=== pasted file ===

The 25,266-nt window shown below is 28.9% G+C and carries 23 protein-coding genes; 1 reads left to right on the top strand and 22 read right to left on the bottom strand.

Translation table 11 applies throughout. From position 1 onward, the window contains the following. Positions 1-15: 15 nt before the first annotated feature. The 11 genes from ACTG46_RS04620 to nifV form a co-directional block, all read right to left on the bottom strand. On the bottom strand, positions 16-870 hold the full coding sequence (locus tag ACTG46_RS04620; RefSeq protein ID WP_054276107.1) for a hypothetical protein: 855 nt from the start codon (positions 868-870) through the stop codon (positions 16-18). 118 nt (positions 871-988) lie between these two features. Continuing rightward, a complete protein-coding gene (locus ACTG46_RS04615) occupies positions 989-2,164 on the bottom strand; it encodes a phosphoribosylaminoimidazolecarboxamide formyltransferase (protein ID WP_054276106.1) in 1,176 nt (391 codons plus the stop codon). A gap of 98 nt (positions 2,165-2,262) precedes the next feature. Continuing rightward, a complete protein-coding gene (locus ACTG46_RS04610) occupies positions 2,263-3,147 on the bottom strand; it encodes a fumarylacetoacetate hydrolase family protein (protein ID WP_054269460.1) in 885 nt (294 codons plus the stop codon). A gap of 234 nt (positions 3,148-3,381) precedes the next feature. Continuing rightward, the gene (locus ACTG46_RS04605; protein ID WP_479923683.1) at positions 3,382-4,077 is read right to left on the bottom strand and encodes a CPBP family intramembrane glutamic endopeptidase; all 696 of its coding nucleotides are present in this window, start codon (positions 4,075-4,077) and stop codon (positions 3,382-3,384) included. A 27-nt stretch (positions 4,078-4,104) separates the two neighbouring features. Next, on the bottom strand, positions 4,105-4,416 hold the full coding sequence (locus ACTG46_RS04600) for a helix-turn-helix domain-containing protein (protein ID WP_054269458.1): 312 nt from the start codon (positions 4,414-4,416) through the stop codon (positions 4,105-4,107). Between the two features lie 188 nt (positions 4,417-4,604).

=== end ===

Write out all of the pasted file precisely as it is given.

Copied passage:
The 25,266-nt window shown below is 28.9% G+C and carries 23 protein-coding genes; 1 reads left to right on the top strand and 22 read right to left on the bottom strand.

Translation table 11 applies throughout. From position 1 onward, the window contains the following. Positions 1-15: 15 nt before the first annotated feature. The 11 genes from ACTG46_RS04620 to nifV form a co-directional block, all read right to left on the bottom strand. On the bottom strand, positions 16-870 hold the full coding sequence (locus tag ACTG46_RS04620; RefSeq protein ID WP_054276107.1) for a hypothetical protein: 855 nt from the start codon (positions 868-870) through the stop codon (positions 16-18). 118 nt (positions 871-988) lie between these two features. Continuing rightward, a complete protein-coding gene (locus ACTG46_RS04615) occupies positions 989-2,164 on the bottom strand; it encodes a phosphoribosylaminoimidazolecarboxamide formyltransferase (protein ID WP_054276106.1) in 1,176 nt (391 codons plus the stop codon). A gap of 98 nt (positions 2,165-2,262) precedes the next feature. Continuing rightward, a complete protein-coding gene (locus ACTG46_RS04610) occupies positions 2,263-3,147 on the bottom strand; it encodes a fumarylacetoacetate hydrolase family protein (protein ID WP_054269460.1) in 885 nt (294 codons plus the stop codon). A gap of 234 nt (positions 3,148-3,381) precedes the next feature. Continuing rightward, the gene (locus ACTG46_RS04605; protein ID WP_479923683.1) at positions 3,382-4,077 is read right to left on the bottom strand and encodes a CPBP family intramembrane glutamic endopeptidase; all 696 of its coding nucleotides are present in this window, start codon (positions 4,075-4,077) and stop codon (positions 3,382-3,384) included. A 27-nt stretch (positions 4,078-4,104) separates the two neighbouring features. Next, on the bottom strand, positions 4,105-4,416 hold the full coding sequence (locus ACTG46_RS04600) for a helix-turn-helix domain-containing protein (protein ID WP_054269458.1): 312 nt from the start codon (positions 4,414-4,416) through the stop codon (positions 4,105-4,107). Between the two features lie 188 nt (positions 4,417-4,604).